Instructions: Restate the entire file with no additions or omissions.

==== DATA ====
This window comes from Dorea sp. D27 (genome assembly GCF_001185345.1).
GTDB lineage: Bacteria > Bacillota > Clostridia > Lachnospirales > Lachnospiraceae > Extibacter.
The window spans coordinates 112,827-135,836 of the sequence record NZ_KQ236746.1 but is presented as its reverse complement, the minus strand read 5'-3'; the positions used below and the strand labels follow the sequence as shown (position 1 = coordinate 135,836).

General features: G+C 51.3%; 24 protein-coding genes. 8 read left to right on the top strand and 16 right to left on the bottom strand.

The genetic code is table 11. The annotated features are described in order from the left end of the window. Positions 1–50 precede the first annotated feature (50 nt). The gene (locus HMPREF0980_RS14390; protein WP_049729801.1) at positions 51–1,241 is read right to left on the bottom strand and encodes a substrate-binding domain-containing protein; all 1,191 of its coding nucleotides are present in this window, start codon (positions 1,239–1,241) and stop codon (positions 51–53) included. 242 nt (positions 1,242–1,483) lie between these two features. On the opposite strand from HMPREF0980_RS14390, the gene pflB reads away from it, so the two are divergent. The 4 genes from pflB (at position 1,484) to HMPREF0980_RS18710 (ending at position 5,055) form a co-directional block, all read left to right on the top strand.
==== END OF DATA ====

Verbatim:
This window comes from Dorea sp. D27 (genome assembly GCF_001185345.1).
GTDB lineage: Bacteria > Bacillota > Clostridia > Lachnospirales > Lachnospiraceae > Extibacter.
The window spans coordinates 112,827-135,836 of the sequence record NZ_KQ236746.1 but is presented as its reverse complement, the minus strand read 5'-3'; the positions used below and the strand labels follow the sequence as shown (position 1 = coordinate 135,836).

General features: G+C 51.3%; 24 protein-coding genes. 8 read left to right on the top strand and 16 right to left on the bottom strand.

The genetic code is table 11. The annotated features are described in order from the left end of the window. Positions 1–50 precede the first annotated feature (50 nt). The gene (locus HMPREF0980_RS14390; protein WP_049729801.1) at positions 51–1,241 is read right to left on the bottom strand and encodes a substrate-binding domain-containing protein; all 1,191 of its coding nucleotides are present in this window, start codon (positions 1,239–1,241) and stop codon (positions 51–53) included. 242 nt (positions 1,242–1,483) lie between these two features. On the opposite strand from HMPREF0980_RS14390, the gene pflB reads away from it, so the two are divergent. The 4 genes from pflB (at position 1,484) to HMPREF0980_RS18710 (ending at position 5,055) form a co-directional block, all read left to right on the top strand.